• One thing - make sure you've got a garbage sack to sit on in the vehicle - you don't want your backside sticking like velcro to the seat as you try to get in and out!

    I remember my 40 minute ride home - I was gripping that OMG bar for dear life the whole way. Once I was home I was great though, if I remember right I didn't want to go upstairs to bed, I wanted to stay up for a while.
  • welcome to spine health ray78640, and i believe you are normal to be scared. i was too. the best advise i can give you is to take a written copy of your concerns and fears that you listed above, and talked with your surgeon about them. your surgeon should be able to help you resolve each issue. some, like the weight issue might take a while. i know its scarey to sign the release papers for the surgery and not know to what extent they are going to fix in the surgery. i had a acdf c3-c7 10 hour + surgery over 2 yrs ago and it was a long recovery process for me. everybody recovers a little differently, but the main thing to remember is to follow your surgeons recovery orders excatly, and that way you have done the best job you can do for recovery. i wish and pray you have a sucessful surgery and a speedy recovery. God Bless, kc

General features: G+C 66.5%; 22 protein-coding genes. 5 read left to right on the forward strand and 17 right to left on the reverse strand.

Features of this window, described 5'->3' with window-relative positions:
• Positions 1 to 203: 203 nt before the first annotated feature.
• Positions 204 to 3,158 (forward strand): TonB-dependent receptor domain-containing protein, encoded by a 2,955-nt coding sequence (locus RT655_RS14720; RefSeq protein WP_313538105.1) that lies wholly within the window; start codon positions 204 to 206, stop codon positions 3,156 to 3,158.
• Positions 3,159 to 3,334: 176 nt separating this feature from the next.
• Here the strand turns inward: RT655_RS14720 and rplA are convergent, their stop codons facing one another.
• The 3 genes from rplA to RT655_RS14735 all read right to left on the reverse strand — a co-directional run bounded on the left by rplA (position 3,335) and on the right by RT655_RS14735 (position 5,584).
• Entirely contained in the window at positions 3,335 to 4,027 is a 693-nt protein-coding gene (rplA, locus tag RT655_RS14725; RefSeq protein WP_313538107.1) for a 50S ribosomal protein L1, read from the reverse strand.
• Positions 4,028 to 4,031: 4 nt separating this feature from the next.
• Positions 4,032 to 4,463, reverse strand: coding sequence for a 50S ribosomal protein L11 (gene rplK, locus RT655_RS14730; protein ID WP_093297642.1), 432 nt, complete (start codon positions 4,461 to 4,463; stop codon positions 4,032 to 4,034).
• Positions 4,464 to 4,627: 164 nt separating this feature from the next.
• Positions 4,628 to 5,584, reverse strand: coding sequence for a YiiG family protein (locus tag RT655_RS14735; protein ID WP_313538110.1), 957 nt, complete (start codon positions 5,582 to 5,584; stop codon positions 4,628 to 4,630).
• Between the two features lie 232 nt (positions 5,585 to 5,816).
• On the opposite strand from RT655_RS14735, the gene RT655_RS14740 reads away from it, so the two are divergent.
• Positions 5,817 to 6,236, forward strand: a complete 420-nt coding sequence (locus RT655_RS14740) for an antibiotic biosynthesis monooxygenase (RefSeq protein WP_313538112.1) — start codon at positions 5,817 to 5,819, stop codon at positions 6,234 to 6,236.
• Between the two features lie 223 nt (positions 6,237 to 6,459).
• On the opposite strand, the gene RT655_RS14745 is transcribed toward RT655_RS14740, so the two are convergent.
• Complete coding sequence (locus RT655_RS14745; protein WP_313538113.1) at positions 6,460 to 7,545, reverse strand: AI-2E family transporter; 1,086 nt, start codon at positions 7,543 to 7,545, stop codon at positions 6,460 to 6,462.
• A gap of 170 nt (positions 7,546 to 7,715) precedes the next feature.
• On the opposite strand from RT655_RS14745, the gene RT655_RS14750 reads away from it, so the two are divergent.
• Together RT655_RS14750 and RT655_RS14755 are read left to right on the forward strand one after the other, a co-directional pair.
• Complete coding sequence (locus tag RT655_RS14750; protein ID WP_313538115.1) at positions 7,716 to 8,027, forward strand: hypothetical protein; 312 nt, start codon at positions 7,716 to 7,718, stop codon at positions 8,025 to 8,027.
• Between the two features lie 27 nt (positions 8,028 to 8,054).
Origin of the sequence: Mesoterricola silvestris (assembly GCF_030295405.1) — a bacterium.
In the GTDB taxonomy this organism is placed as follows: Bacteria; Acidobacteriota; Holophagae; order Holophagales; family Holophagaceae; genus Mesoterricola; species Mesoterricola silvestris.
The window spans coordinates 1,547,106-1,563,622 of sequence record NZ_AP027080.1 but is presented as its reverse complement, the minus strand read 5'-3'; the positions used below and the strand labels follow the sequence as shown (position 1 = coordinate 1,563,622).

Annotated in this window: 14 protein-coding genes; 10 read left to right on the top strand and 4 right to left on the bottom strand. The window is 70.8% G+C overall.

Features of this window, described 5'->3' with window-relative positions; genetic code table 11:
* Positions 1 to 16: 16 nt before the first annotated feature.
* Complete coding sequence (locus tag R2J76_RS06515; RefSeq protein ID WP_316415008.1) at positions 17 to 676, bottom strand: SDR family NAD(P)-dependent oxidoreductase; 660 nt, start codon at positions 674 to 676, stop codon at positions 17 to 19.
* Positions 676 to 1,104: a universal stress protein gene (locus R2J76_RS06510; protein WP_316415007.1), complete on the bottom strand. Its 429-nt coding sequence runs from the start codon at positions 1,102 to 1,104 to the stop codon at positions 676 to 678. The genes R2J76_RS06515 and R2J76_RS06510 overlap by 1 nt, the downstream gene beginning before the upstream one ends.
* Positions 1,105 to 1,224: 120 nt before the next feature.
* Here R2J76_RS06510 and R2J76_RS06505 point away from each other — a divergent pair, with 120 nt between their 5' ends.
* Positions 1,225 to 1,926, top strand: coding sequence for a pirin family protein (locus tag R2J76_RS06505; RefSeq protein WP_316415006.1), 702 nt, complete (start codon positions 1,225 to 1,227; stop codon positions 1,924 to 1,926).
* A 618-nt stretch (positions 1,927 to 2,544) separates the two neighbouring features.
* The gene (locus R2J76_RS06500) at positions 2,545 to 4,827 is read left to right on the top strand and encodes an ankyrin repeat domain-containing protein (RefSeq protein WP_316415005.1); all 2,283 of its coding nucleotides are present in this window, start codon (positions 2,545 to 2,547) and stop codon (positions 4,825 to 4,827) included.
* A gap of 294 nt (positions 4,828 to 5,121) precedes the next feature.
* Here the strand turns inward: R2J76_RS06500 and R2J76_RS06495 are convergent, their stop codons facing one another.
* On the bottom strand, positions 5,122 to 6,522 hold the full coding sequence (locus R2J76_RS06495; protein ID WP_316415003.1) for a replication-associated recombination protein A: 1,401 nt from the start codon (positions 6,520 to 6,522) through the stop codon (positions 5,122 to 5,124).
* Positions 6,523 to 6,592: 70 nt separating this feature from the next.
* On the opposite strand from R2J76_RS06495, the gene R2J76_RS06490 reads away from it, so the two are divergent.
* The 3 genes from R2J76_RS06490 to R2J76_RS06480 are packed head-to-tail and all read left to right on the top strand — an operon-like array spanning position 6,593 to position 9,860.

• I weighed 340 when I had my ACDF last Feb. (I have since lost 70lbs of it.) I didnt have any problems during the surgery. The anesthesiologist seemed concerned pre-op and asked me if I was that weight when I had had my hysterectomy 5yrs previously. I told him I was about the same and no problems then.

    I had no complications from my ACDF other than sounding like Minnie Mouse for three months.

    I have sleep apnea and I brought my CPAP for use during recovery. I had to use it with some oxygen because my pulse rate kept dropping for some reason. Once I was more awake this was no longer an issue for me.

    I think you are right on speaking to your dr about your concern. He might want you to get a sleep study prior to surgery. Sounds like you should have one sometime anyway. I have had my CPAP for 11 yrs and am pretty faithful with it. Since the weight loss I dont need it as badly as before but I am so used to using it I figure until I am closer to my goal weight I will just keep on with it.